Question: What did the B.A. in B.A. Barakus, aka Mr. T, stand for? — Jonus, Plainfield, N.J.

Televisionary: Officially, the A-Team master mechanic's initials stood for "bad attitude," but most fans hold to the belief that they were really for "badass." Depending on which day you caught him, either could be accurate. If you'd asked the show's producers or the reporters who interviewed the mercurial star at a bad time, however, my guess is that the consensus would lean toward the former.

The first time TV Guide sent a reporter to spend six days on the set of the hit action show, which ran on NBC from January 1983 to June 1987, the writer was stonewalled by T's equally formidable brothers, who explained that an interview wouldn't happen unless it was a matter of life or death. Asked if another time was more appropriate, perhaps lunchtime or later in the afternoon, the brother explained that the star "don't like to give up his lunch."

Later on in the show's run, another writer found Mr. T to be a little too forthcoming. Told he wasn't needed in a scene for 10 minutes, the star responded: "Well, that's good because I got to go to my dressing room and..." — he then went on to use an impolite expression for having a sit-down. Asked by someone on the set if he had to announce everything going on inside him, T explained that people didn't have to listen to everything he said and then went on to rephrase the coming event in more polite language.

Of course, that didn't get him in the kind of trouble that truly expensive behavior did. Shooting an episode on a cruise ship halfway through the show's run, for example, T's mood was darkened by his asthma, the other passengers and the recent loss of a family member. So he took off — literally — arranging to be flown off the set, then telephoned boss Stephen J. Cannell with a list of demands. Cannell listened, then fired his star for that and several other infractions ("stuff that was going on and needed to get cleaned out," said Cannell at the time) — no small thing considering that Mr. T, beloved by adults and kids alike, was one of the show's main draws. T promptly rescinded his demands and was taken back by the show. After all, even his hit Saturday-morning show couldn't compete with a network series gig, so holding out would have been stupid. And T was anything but that.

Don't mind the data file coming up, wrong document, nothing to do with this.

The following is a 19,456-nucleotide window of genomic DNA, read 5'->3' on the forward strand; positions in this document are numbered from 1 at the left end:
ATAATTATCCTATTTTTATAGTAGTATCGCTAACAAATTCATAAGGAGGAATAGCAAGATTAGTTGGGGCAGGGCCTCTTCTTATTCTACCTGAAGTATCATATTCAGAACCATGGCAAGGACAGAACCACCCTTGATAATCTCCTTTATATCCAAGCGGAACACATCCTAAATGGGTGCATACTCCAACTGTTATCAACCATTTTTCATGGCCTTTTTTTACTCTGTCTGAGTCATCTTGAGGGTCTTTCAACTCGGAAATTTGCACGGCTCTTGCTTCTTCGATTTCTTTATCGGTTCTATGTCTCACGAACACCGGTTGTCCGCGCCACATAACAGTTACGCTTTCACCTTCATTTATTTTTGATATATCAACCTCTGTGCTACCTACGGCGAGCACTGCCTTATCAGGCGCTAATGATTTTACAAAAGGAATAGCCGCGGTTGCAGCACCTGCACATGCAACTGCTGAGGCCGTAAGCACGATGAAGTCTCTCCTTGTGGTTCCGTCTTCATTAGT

"The man is a tycoon," Dwight Schultz, who played A-Team pilot H.M. "Howling Mad" Murdock, said in 1984. "He's so smart. When he started out, he said, 'Before this is done, I'm gonna get money even from people who hate me. I'm having a dartboard made.'"

Other co-stars were equally generous. In fact, Dirk Benedict (Battlestar Galactica), who portrayed pretty-boy con artist Templeton "Faceman" Peck, credited the whole cast for their brains, himself excluded. "There ain't a dummy in the bunch," he said. "'Cept me, maybe. I'm the dumb blond. You don't have to be bright to be a TV star. You don't even have to be a human being! You can be a chimpanzee or a dog."

Perhaps not, but you certainly need to keep your audience pleased if you want to stay on the air. And The A-Team, a huge hit when it started, was having trouble doing that by 1986. The network and the producers conducted a good deal of market research to find out what audiences liked and disliked about the show — a move that series lead George Peppard, who played team leader John "Hannibal" Smith, likened to finding out what sex is like by doing interviews. Then, in an attempt to liven things up, they brought in The Man from U.N.C.L.E.'s Robert Vaughn and added Eddie Velez as "Dishpan" Frankie Sanchez.

However, Peppard's opinion of market research proved to be rather astute, though it was Benedict who truly called it when asked whether or not the adjustments would bring the viewers back. "Oh, I think it's the last season," he said in 1986. "You mean as a betting person? Yeah, this is it."

That's a bet he would've won. The show was off the air the following summer.